It is obviously clear by above analysis, the phenotypic ratio of F2 - generation in epistasis is  - 12:3:1

2. Inhibitory gene - Inhibitory gene itself have no phenotype but inhibits the effect of other non allelic gene. Non allelic gene behaves as  recessive. * Inhibitory gene must be in dominant stage & inhibit the effect of only dominant gene.
Ex., Leaf colour in Rice
R – Purple
r – Green
I – Inhibitory gene
R – I – Green – 9
R – ii – Purple – 3
rr – I – Green – 3
rr – ii – Green – 1
13 (Green) : 3(Purple)

3. Complementary Gene :- Two pair of non allelic genes are essential in doninant form to produce a particular character.
Such genes that act together to produce an effect that neither can produce, it's  effect separately are called complementary genes.
Both types of gene must be present in dominant form.

Example :- Colour of flowers in Lathyrus odoratus :-

Thus phenotypic ratio of complementary genes = Coloured : Colourless   9  : ه

4. Duplicate Genes :-

Two pairs of non-allelic genes require  are for a character . If any one of them gene is dominant, then this character is expressed such type of gene is called duplicate gene.

Example :- Fruit shape in Capsella. Two pair of non-allelic genes are present in Capsella for triangular shape of fruits.

If any one gene out of them is dominant, the shape of fruit is triangular and no one gene is dominant than fruits will be elongated.

ttdd = For top shape of fruits

Phenotypic ratio of F2 -> Triangular : Top shaped 15    :   1

5. Additive Gene effect : In additive gene effect if non allelic gene seperately in dominant stage phenotype is same but both gene come dominant stage together phenotype is change due to additive effect. eg. Fruit shape in cucumber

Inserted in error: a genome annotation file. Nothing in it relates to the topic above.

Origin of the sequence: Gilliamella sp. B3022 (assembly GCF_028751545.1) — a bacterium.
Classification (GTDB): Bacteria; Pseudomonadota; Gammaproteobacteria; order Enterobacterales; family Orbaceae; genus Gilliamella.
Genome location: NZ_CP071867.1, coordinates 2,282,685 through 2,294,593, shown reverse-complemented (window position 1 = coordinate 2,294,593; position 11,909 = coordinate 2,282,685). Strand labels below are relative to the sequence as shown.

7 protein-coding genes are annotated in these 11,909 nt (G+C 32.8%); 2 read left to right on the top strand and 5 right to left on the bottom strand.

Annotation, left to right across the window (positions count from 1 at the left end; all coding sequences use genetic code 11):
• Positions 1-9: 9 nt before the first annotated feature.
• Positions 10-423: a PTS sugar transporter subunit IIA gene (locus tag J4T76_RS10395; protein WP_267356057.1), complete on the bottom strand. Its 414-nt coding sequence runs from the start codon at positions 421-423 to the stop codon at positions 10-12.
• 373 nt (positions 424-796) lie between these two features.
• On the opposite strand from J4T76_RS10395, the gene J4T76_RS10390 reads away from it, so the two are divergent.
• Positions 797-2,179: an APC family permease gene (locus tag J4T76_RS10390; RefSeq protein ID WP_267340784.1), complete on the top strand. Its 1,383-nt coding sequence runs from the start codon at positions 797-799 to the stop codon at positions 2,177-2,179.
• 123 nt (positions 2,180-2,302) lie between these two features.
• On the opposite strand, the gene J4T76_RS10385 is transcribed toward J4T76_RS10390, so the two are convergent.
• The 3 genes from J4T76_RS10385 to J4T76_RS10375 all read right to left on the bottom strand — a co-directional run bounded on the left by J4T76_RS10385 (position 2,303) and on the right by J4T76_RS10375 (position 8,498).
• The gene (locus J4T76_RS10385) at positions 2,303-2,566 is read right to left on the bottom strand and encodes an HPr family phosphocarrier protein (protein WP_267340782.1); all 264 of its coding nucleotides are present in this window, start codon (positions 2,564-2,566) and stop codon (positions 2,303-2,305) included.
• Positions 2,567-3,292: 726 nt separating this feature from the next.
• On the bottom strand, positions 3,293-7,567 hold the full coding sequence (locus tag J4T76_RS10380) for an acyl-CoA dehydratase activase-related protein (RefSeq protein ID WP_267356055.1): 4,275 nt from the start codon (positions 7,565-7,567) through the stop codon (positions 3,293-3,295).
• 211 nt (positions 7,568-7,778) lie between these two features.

A – B – discoid (new phenotype)

6. Collaboratory Gene :- Two pairs of non-allelic gene interacting together to produce a new phenotypic character.

Example :- Comb - shape in Chickens -

Both R & P = For walnut comb

A new type of phenotype walnut - (Rr Pp) comb is produced by the cross in between Rose comb (RR pp) and Pea comb (rr PP)


Thus, phenotypic ratio of collaboratory gene = Walnut : Rose : Pea : Single   = 9 : 3 : 3 : ف

7. Supplementary gene or Recessive Epistasis :- A pair of gene change the effect of another non allelicgene, is called supplementary gene.
Example :- Coat colour in Mice.
If alleles,   C = Black coat colour                  

c = Albino (Colourless coat) or (It has no effect)                  
A = Supplementary geneWhen black coat mice crossed with albino mice, the F1 generation is Agouti.
It means, here the effect of non allelic gene is changed.

Thus, Recessive epistasis or supplementary gene ratio in F2 -  Agouti : Black : Albino

Inheritance of characters in which one character is controlled by many genes and intensity of character depends upon the number of dominant allele.
Polygenic inheritance first described byNilsson - Ehlein kernal colour of wheat.
Nilsson - Ehle said that kernal colour of wheat is regulated by two pairs of gene.

Example-2. :- Colour of the skin in Human.
The inheritance of colour of skin in human studied by Devenport.
Five types of phenotype of colour of skin are found in human.
When a Negro (AA BB) phenotype crossed with white (aa bb) phenotype, intermediate phenotype produced in F1 generation . Phenotypes of F2 generation as follows.

Phenotypic ratioof F2 generation of quantitative inheritance as

  • In new discovery human skin colour and kernal colour in wheat is regulated by 3 pairs of alleles so phenotypic ration of F2 generation.

Inheritance of characters which are controlled by cytogene or cytoplasm is called cytoplosmic inheritance. Genes which are present in cytoplasm called 'cytogene' or 'plasmagene' or extra nuclear gene.
Total cytogene present in cytoplasm is called 'Plasmon'.
A gene which is located in the nucleus is called 'karyogene'.